- What should I do if I think I am being discriminated against, harassed, or retaliated against in the workplace?
- I applied for a job. They didn’t hire me because I “failed” the background check. Can they do that?
- Can I have an age discrimination case if I am under 40?
- What can I get out of an employment discrimination case, how much is my employment discrimination case worth?
It may sound biased, but if you believe you are being discriminated against, harassed, or retaliated against in the workplace, contact an employment law attorney. You owe it to yourself to talk to an employment law attorney about your situation.
The answer is, it depends. The Wisconsin Fair Employment Act (WFEA) makes it an act of unlawful discrimination to refuse to hire an applicant because of his/her conviction record. However, there is an exception called the substantial relationship exception to conviction record discrimination. If an offense in your background check is substantially related to the position you applied for, the employer can deny you the position. There is not time limit, it doesn’t matter how long ago the offense occurred.
Whether or not a conviction is substantially related to a position is debatable. Consult an employment law attorney about the specifics of your situation to determine if you have a case. Attorney James Walcheske is among the top conviction record discrimination attorneys in Wisconsin. Contact him immediately if you have been denied any job based on your conviction record or the results of a background check.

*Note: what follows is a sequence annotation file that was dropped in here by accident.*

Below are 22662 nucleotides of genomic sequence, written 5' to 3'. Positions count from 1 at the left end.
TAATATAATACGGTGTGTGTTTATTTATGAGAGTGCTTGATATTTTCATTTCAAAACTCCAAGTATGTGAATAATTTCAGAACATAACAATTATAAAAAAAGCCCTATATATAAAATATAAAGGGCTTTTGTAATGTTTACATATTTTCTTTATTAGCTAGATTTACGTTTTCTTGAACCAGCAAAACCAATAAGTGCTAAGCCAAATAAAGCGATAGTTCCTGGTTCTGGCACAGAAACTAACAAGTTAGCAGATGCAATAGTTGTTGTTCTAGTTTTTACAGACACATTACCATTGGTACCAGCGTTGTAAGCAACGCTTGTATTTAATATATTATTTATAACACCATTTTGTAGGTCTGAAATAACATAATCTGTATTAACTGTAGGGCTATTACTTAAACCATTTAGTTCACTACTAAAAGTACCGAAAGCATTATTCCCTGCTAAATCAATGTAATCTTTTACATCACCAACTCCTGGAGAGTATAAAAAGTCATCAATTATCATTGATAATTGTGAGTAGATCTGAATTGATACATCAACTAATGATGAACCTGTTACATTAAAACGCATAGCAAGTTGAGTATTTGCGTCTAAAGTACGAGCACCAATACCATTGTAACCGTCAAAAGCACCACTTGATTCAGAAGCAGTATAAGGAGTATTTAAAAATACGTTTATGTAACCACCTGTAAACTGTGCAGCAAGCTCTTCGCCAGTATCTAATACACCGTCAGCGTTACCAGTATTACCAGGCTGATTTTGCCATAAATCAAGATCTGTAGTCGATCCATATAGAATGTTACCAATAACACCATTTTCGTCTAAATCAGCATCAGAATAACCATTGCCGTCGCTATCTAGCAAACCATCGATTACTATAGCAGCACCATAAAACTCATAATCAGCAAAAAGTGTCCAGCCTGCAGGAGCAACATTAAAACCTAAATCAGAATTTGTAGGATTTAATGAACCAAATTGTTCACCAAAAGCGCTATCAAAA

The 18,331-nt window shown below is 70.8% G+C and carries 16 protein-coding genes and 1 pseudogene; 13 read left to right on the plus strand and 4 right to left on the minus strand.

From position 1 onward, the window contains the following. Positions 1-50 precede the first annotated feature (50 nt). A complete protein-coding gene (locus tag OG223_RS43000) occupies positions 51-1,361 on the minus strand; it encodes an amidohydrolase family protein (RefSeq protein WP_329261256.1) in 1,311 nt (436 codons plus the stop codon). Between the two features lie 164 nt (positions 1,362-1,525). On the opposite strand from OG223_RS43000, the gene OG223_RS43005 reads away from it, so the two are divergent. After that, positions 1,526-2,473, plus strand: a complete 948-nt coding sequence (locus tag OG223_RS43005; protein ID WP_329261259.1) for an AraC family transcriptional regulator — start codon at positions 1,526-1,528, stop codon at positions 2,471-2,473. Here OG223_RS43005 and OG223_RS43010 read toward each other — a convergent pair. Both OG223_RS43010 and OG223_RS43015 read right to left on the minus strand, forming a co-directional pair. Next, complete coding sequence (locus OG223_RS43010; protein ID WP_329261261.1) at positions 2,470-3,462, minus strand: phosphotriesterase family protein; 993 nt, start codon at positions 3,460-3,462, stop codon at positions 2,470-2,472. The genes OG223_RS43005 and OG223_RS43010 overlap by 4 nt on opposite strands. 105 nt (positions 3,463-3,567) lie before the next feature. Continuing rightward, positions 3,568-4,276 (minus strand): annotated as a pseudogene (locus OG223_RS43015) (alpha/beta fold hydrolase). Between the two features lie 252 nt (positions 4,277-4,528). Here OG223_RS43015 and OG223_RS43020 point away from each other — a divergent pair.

Unfortunately, under both the Wisconsin Fair Employment Act and the Age Discrimination in Employment Act (ADEA), individuals are only protected from age discrimination once they turn 40. So, if you are under 40-years-old, you are not protected.
There is no easy answer to this question, as a case’s “worth” is literally a case-by-case analysis. No two people’s damages are exactly the same.
That said, damages that an individual is generally entitled to are back pay (lost wages), reinstatement (reemployment if you lost your job), and attorney fees and costs. At the federal level, an individual can also attempt to obtain compensatory damages (pain and suffering) and punitive damages (damages assessed against the employer as a punishment), although individuals are not entitled to such damages.
If you have been handling a case by yourself and an employer has contacted you to schedule a mediation or discuss settlement, you should heavily consider, and we would recommend, speaking with an employment law attorney.